Endothelial dysfunction precedes atherosclerosis and the development of cardiovascular disease

Studies have long demonstrated a correlation between endothelial dysfunction and conditions predisposing to CVD, including: arterial hypertension, normotensive subjects with a family history of hypertension, smoking, dyslipidemia, aging, diabetes mellitus, and obesity.

Publications & Other Studies

Endothelial dysfunction predicts early-stage CVD

Table 1 highlights some of the most significant studies from the last twenty years.publication-tables-1

Flow-mediated dilation accurately measures endothelial dysfunction

Table 2 summarizes longitudinal studies using the gold standard — brachial artery ultrasound imaging — to measure %FMD. In these large population studies, the correlation between overall CVD risk and %FMD is apparent.
publication-tables-prov

Studies That Utilize The AngioDefender System

Rosuvastatin improves endothelial dysfunction in RA

A Syngle1, N Garg2, P Krishan2

1Cardio Rheuma, Healing Touch City Clinic and Fortis Hospital, Chandigarh, India,

2Department of Pharmaceutical Sciences & Drug Research, Punjabi University, Patiala, India

 

Objective: Inflammation in rheumatoid arthritis (RA) is associated with endothelial dysfunction (ED), which leads to accelerated atherosclerosis. Rosuvastatin improves the ED in non-rheumatic diseases but it has not yet been investigated in rheumatic diseases. We aimed to investigate the effect of rosuvastatin on ED in RA.

 

Methods: Forty RA patients were randomized to receive 6 months of treatment with rosuvastatin (10 mg/day, n = 20) or placebo (n = 20) as an adjunct to existing anti-rheumatic drug treatment. Inflammatory disease activity measures included Disease activity score of 28 joints (DAS28); CRP and ESR were measured at baseline and after treatment. Flow mediated dilatation (FMD) was assessed by AngioDefenderTM (Everist Health, Ann Arbor, MI, United States). Pro-inflammatory cytokines (TNF-a, IL-6 and IL-1) were measured by ELISA.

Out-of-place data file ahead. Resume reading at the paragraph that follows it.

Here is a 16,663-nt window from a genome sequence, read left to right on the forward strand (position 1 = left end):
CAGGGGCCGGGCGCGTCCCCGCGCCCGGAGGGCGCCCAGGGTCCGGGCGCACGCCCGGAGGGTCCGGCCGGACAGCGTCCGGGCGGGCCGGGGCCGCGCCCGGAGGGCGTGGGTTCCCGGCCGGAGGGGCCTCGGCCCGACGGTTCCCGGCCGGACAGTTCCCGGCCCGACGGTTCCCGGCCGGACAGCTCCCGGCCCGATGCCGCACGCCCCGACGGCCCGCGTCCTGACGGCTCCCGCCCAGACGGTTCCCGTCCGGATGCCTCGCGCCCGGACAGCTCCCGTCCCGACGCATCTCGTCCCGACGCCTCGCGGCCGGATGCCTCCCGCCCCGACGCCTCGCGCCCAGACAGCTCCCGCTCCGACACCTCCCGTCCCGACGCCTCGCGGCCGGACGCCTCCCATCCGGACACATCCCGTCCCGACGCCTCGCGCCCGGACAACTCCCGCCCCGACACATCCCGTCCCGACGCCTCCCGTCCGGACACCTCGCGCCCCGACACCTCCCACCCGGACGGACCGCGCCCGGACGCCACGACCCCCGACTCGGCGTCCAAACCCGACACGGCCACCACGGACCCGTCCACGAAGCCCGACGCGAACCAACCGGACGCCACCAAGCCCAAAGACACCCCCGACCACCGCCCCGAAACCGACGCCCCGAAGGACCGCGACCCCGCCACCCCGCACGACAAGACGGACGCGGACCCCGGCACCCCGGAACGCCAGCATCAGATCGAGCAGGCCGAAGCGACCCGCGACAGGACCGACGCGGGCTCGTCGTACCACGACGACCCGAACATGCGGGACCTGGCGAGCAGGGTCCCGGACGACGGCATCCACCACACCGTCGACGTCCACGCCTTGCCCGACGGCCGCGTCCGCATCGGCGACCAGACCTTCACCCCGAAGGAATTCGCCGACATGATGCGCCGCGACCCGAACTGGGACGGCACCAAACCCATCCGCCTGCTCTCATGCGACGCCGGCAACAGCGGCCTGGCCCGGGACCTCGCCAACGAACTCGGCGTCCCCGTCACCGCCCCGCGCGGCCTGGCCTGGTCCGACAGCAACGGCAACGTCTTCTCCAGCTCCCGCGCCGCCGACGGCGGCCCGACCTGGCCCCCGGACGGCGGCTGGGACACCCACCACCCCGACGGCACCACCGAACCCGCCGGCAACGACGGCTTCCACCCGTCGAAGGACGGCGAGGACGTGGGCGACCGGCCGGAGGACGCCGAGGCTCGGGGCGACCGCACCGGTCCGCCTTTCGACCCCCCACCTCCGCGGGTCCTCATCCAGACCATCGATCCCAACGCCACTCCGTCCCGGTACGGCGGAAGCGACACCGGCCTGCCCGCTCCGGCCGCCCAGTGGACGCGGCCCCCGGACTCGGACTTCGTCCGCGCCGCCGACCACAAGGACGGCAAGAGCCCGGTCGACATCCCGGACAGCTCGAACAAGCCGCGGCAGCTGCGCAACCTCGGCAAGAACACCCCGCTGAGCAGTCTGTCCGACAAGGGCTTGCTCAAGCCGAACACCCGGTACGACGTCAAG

Results: At baseline, inflammatory measures and pro-inflammatory cytokines were elevated among both groups. At baseline, significant correlation was found between FMD and CRP and IL-6 in the rosuvastatin group while significant correlation was found between FMD and CRP in the placebo group. After treatment with rosuvastatin, FMD improved significantly from 3.82 ± 1.4% to 9.84 ± 1.10% (P < 0.01). After treatment with rosuvastatin, levels of inflammatory measures (Fig. 2), low-density lipoprotein cholesterol and pro-inflammatory cytokines decreased significantly. There was no significant change in the placebo group. Significant negative correlation was observed between FMD and IL-1, TNF-a (Fig. 1), disease activity measures like DAS28, and CRP after treatment with rosuvastatin.

 

Figure 1. FMD negatively correlated with IL-1 and TNF-a.

 

Figure 2. Effect of rosuvastatin on inflammatory measures

 

Conclusion: First study to show that rosuvastatin improves inflammatory disease activity and ED in patients with RA. Beneficial effect of rosuvastatin may be attributed to lowering inflammatory disease activity measures and pro-inflammatory cytokines. Improvement in ED in RA occurs through both cholesterol-independent and -dependent pathways.

 

Acknowledgement: This study has been supported by APLAR 2012 Research Grant.

APLAR-0348. International Journal of Rheumatic Diseases 2014; 17 (Suppl. 1): 55. http://onlinelibrary.wiley.com/doi/10.1111/1756-185x.12344/abstract

 

Update: Rosuvastatin Improves Inflammation and Vascular Function in Rheumatoid Arthritis

A Syngle1, N Garg2, P Krishan2

1Cardio Rheuma, Cardio Rheuma & Healing Touch City Clinic, Chandigarh and Senior Consultant Physician and Rheumatologist Fortis Multi-Specialty Hospital Hospital, Mohali, India

2Department of Pharmaceutical Sciences & Drug Research, Punjabi University, Patiala, India

 

Background: Increased cardiovascular risk in patients with rheumatoid arthritis (RA) provides a strong rationale for early therapeutical interventions. In view of the similarities between atherosclerosis and RA1 and the proven benefit of statins in atherosclerotic vascular disease, rosuvastatin is being investigated in RA.